Whether the trial court correctly found respondent had violated the PPO and committed him to 30 days in jail and ordered him to pay a $500 fine; In re Contempt of Auto Club Ins. Ass’n; People v. Boynton; MCL 750.411h; Whether respondent violated the PPO where petitioner was not at home; Whether the trial court’s order was unconstitutionally vague; Whether the trial court found respondent intentionally violated the PPO
The trial court correctly found the respondent’s appearance at petitioner’s home on the one occasion at issue constituted contempt. The parties were divorced after a six-year marriage and have two children. After the divorce, petitioner alleged respondent physically threatened her, made harassing and intimidating phone calls, repeatedly threatened to not return the children after visitation, and battered her during a visitation exchange. The trial court issued a PPO prohibiting respondent from, inter alia, “stalking as defined by MCL 750.411h and MCL 750.411i which includes but is not limited to…appearing at petitioner’s work place or residence.” Several months later, and after respondent was found in contempt for a prior violation of the PPO, petitioner’s fiancé witnessed respondent drive slowly past petitioner’s house with the car window rolled down. Respondent’s son also recognized his father. Respondent argued the trial court was required to find beyond a reasonable doubt he committed a course of conduct involving two or more instances of harassment before holding him in contempt. However, the trial court originally granted the PPO because it found petitioner established a course of harassing conduct by respondent. Thus, any further violation, including respondent’s arrival at her home, would merely add to the established series and continue the harassment contrary to both the statute and the plain language of the PPO. Affirmed.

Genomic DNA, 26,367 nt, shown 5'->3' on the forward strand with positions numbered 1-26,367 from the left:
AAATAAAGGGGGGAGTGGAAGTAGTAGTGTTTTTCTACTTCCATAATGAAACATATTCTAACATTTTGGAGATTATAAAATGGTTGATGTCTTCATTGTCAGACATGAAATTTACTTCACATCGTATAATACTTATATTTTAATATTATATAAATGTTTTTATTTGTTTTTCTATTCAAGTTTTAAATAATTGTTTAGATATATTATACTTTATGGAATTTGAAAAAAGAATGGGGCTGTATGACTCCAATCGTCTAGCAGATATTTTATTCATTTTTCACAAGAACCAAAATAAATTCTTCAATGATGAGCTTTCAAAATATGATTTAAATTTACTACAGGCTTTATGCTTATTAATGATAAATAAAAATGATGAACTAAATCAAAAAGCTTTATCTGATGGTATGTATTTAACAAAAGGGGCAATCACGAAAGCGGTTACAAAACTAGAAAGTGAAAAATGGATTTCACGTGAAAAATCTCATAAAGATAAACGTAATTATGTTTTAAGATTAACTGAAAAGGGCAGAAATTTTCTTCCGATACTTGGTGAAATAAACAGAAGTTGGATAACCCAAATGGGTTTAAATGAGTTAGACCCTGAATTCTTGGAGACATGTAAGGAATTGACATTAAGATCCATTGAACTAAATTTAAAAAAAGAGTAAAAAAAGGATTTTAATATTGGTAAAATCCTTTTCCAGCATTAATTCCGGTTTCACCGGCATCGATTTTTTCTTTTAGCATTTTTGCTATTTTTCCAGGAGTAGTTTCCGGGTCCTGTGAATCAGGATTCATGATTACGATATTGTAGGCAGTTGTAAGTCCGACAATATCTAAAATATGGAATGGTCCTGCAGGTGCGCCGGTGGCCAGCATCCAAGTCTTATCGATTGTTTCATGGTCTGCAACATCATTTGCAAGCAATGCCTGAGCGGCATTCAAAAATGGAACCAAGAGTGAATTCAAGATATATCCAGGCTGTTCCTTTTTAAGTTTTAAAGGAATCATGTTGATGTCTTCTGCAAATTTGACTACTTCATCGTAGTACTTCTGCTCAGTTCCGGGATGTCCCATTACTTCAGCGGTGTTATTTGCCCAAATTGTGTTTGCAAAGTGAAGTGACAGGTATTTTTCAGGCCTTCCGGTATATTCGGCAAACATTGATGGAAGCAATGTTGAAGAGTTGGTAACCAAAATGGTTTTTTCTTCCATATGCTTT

Full Text Opinion
State Bar of Michigan
306 Townsend St
Lansing, MI 48933-2012